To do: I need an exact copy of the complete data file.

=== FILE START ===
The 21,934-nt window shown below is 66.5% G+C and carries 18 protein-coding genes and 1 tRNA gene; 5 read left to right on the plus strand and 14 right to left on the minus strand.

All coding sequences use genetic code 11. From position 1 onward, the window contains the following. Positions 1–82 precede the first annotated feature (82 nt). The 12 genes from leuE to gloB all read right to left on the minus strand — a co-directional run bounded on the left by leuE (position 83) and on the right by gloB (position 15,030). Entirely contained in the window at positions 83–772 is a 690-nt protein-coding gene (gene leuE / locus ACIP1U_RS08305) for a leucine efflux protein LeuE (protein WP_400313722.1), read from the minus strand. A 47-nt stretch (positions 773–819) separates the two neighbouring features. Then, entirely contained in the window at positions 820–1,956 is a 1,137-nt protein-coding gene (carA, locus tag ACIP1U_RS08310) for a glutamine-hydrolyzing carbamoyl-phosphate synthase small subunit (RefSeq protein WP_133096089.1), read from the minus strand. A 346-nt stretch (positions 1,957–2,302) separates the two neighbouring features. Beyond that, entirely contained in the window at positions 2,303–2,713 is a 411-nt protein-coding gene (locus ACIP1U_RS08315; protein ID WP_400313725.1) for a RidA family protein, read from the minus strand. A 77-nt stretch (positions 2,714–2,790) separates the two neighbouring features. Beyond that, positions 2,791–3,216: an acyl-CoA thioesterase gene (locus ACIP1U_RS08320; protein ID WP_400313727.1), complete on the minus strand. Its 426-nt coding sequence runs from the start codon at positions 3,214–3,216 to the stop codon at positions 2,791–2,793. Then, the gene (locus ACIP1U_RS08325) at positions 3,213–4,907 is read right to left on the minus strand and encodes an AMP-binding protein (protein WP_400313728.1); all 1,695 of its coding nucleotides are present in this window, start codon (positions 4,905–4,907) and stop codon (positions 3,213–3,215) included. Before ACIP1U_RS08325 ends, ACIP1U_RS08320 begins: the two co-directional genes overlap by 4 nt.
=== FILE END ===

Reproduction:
The 21,934-nt window shown below is 66.5% G+C and carries 18 protein-coding genes and 1 tRNA gene; 5 read left to right on the plus strand and 14 right to left on the minus strand.

All coding sequences use genetic code 11. From position 1 onward, the window contains the following. Positions 1–82 precede the first annotated feature (82 nt). The 12 genes from leuE to gloB all read right to left on the minus strand — a co-directional run bounded on the left by leuE (position 83) and on the right by gloB (position 15,030). Entirely contained in the window at positions 83–772 is a 690-nt protein-coding gene (gene leuE / locus ACIP1U_RS08305) for a leucine efflux protein LeuE (protein WP_400313722.1), read from the minus strand. A 47-nt stretch (positions 773–819) separates the two neighbouring features. Then, entirely contained in the window at positions 820–1,956 is a 1,137-nt protein-coding gene (carA, locus tag ACIP1U_RS08310) for a glutamine-hydrolyzing carbamoyl-phosphate synthase small subunit (RefSeq protein WP_133096089.1), read from the minus strand. A 346-nt stretch (positions 1,957–2,302) separates the two neighbouring features. Beyond that, entirely contained in the window at positions 2,303–2,713 is a 411-nt protein-coding gene (locus ACIP1U_RS08315; protein ID WP_400313725.1) for a RidA family protein, read from the minus strand. A 77-nt stretch (positions 2,714–2,790) separates the two neighbouring features. Beyond that, positions 2,791–3,216: an acyl-CoA thioesterase gene (locus ACIP1U_RS08320; protein ID WP_400313727.1), complete on the minus strand. Its 426-nt coding sequence runs from the start codon at positions 3,214–3,216 to the stop codon at positions 2,791–2,793. Then, the gene (locus ACIP1U_RS08325) at positions 3,213–4,907 is read right to left on the minus strand and encodes an AMP-binding protein (protein WP_400313728.1); all 1,695 of its coding nucleotides are present in this window, start codon (positions 4,905–4,907) and stop codon (positions 3,213–3,215) included. Before ACIP1U_RS08325 ends, ACIP1U_RS08320 begins: the two co-directional genes overlap by 4 nt.